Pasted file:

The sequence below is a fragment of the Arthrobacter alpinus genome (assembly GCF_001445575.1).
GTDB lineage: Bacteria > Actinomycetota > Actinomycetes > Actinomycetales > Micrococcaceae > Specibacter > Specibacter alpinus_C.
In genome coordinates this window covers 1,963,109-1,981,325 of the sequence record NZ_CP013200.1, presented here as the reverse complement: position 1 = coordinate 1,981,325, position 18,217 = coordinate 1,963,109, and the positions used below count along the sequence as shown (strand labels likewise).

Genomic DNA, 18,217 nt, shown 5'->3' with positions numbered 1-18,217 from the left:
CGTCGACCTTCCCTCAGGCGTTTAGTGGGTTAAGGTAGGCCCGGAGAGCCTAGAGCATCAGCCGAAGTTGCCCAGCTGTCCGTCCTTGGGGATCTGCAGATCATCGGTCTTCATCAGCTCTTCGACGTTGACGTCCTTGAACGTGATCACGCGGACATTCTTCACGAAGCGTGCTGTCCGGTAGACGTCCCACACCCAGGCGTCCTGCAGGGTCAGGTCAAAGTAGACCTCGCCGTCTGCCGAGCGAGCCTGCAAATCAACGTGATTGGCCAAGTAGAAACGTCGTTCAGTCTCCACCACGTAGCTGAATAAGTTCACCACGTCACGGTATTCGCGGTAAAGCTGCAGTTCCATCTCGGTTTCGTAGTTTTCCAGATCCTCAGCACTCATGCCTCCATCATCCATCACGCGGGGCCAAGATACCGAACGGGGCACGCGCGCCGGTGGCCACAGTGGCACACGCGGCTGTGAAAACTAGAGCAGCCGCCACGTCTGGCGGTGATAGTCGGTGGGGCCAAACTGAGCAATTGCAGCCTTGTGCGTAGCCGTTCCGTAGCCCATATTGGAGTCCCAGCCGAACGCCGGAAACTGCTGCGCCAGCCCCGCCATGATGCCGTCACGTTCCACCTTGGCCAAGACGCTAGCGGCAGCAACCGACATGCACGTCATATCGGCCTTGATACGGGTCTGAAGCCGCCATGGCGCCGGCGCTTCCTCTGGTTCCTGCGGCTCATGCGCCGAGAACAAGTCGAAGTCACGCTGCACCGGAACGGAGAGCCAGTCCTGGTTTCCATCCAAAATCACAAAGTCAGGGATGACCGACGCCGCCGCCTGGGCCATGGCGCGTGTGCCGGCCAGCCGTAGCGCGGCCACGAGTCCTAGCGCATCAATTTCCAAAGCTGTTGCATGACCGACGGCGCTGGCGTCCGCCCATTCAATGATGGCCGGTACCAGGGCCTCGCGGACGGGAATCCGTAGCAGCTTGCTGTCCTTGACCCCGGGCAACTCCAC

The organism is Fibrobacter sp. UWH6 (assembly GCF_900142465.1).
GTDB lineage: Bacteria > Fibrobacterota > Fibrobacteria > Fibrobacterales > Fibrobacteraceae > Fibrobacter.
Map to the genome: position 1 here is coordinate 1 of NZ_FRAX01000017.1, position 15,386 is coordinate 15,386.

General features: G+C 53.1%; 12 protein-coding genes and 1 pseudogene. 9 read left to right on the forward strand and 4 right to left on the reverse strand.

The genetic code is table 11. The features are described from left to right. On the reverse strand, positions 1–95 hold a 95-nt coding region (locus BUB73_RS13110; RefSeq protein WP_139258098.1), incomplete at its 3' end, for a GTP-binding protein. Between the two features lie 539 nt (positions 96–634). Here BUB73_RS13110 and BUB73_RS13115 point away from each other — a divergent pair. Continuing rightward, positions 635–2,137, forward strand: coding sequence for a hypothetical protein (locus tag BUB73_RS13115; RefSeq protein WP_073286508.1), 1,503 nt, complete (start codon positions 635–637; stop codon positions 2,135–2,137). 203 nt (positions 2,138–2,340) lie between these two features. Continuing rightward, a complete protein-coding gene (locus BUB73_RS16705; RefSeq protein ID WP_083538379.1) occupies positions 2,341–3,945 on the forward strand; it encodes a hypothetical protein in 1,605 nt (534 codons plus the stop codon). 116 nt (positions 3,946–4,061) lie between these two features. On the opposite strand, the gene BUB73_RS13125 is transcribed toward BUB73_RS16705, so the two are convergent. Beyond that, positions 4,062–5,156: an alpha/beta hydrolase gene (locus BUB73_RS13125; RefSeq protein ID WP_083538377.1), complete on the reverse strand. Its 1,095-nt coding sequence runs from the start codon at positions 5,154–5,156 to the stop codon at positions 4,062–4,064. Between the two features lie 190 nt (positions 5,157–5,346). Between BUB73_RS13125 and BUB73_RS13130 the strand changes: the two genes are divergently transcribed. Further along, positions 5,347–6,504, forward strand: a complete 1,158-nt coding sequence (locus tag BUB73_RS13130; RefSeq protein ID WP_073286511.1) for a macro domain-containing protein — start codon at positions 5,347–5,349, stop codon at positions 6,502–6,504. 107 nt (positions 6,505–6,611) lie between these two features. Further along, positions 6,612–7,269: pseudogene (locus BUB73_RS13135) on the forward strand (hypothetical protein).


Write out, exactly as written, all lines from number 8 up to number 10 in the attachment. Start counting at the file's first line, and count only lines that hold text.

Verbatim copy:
Map to the genome: position 1 here is coordinate 1 of NZ_FRAX01000017.1, position 15,386 is coordinate 15,386.

General features: G+C 53.1%; 12 protein-coding genes and 1 pseudogene. 9 read left to right on the forward strand and 4 right to left on the reverse strand.

The genetic code is table 11. The features are described from left to right. On the reverse strand, positions 1–95 hold a 95-nt coding region (locus BUB73_RS13110; RefSeq protein WP_139258098.1), incomplete at its 3' end, for a GTP-binding protein. Between the two features lie 539 nt (positions 96–634). Here BUB73_RS13110 and BUB73_RS13115 point away from each other — a divergent pair. Continuing rightward, positions 635–2,137, forward strand: coding sequence for a hypothetical protein (locus tag BUB73_RS13115; RefSeq protein WP_073286508.1), 1,503 nt, complete (start codon positions 635–637; stop codon positions 2,135–2,137). 203 nt (positions 2,138–2,340) lie between these two features. Continuing rightward, a complete protein-coding gene (locus BUB73_RS16705; RefSeq protein ID WP_083538379.1) occupies positions 2,341–3,945 on the forward strand; it encodes a hypothetical protein in 1,605 nt (534 codons plus the stop codon). 116 nt (positions 3,946–4,061) lie between these two features. On the opposite strand, the gene BUB73_RS13125 is transcribed toward BUB73_RS16705, so the two are convergent. Beyond that, positions 4,062–5,156: an alpha/beta hydrolase gene (locus BUB73_RS13125; RefSeq protein ID WP_083538377.1), complete on the reverse strand. Its 1,095-nt coding sequence runs from the start codon at positions 5,154–5,156 to the stop codon at positions 4,062–4,064. Between the two features lie 190 nt (positions 5,157–5,346). Between BUB73_RS13125 and BUB73_RS13130 the strand changes: the two genes are divergently transcribed. Further along, positions 5,347–6,504, forward strand: a complete 1,158-nt coding sequence (locus tag BUB73_RS13130; RefSeq protein ID WP_073286511.1) for a macro domain-containing protein — start codon at positions 5,347–5,349, stop codon at positions 6,502–6,504. 107 nt (positions 6,505–6,611) lie between these two features. Further along, positions 6,612–7,269: pseudogene (locus BUB73_RS13135) on the forward strand (hypothetical protein).